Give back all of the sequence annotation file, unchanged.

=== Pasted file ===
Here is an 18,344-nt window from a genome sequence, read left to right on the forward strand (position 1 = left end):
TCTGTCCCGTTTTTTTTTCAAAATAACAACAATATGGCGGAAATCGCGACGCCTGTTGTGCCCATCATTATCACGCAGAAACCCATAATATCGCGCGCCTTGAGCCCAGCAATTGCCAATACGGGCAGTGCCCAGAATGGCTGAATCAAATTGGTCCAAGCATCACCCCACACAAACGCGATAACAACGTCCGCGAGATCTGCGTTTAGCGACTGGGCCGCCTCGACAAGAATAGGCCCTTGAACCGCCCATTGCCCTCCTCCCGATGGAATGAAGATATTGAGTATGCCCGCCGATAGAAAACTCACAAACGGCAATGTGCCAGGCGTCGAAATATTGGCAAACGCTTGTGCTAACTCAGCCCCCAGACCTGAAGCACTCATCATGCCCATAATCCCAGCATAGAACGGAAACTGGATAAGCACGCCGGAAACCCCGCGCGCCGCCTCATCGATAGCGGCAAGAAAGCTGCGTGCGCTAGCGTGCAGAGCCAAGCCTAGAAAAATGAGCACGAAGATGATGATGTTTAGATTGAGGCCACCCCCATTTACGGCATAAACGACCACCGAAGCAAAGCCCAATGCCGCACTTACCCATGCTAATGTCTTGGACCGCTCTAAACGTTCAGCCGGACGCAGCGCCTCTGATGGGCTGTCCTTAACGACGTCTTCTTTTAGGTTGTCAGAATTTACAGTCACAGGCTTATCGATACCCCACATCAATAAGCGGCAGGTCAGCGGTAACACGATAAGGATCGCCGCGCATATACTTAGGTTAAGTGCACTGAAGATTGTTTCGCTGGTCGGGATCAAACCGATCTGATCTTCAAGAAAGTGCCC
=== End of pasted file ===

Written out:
Here is an 18,344-nt window from a genome sequence, read left to right on the forward strand (position 1 = left end):
TCTGTCCCGTTTTTTTTTCAAAATAACAACAATATGGCGGAAATCGCGACGCCTGTTGTGCCCATCATTATCACGCAGAAACCCATAATATCGCGCGCCTTGAGCCCAGCAATTGCCAATACGGGCAGTGCCCAGAATGGCTGAATCAAATTGGTCCAAGCATCACCCCACACAAACGCGATAACAACGTCCGCGAGATCTGCGTTTAGCGACTGGGCCGCCTCGACAAGAATAGGCCCTTGAACCGCCCATTGCCCTCCTCCCGATGGAATGAAGATATTGAGTATGCCCGCCGATAGAAAACTCACAAACGGCAATGTGCCAGGCGTCGAAATATTGGCAAACGCTTGTGCTAACTCAGCCCCCAGACCTGAAGCACTCATCATGCCCATAATCCCAGCATAGAACGGAAACTGGATAAGCACGCCGGAAACCCCGCGCGCCGCCTCATCGATAGCGGCAAGAAAGCTGCGTGCGCTAGCGTGCAGAGCCAAGCCTAGAAAAATGAGCACGAAGATGATGATGTTTAGATTGAGGCCACCCCCATTTACGGCATAAACGACCACCGAAGCAAAGCCCAATGCCGCACTTACCCATGCTAATGTCTTGGACCGCTCTAAACGTTCAGCCGGACGCAGCGCCTCTGATGGGCTGTCCTTAACGACGTCTTCTTTTAGGTTGTCAGAATTTACAGTCACAGGCTTATCGATACCCCACATCAATAAGCGGCAGGTCAGCGGTAACACGATAAGGATCGCCGCGCATATACTTAGGTTAAGTGCACTGAAGATTGTTTCGCTGGTCGGGATCAAACCGATCTGATCTTCAAGAAAGTGCCC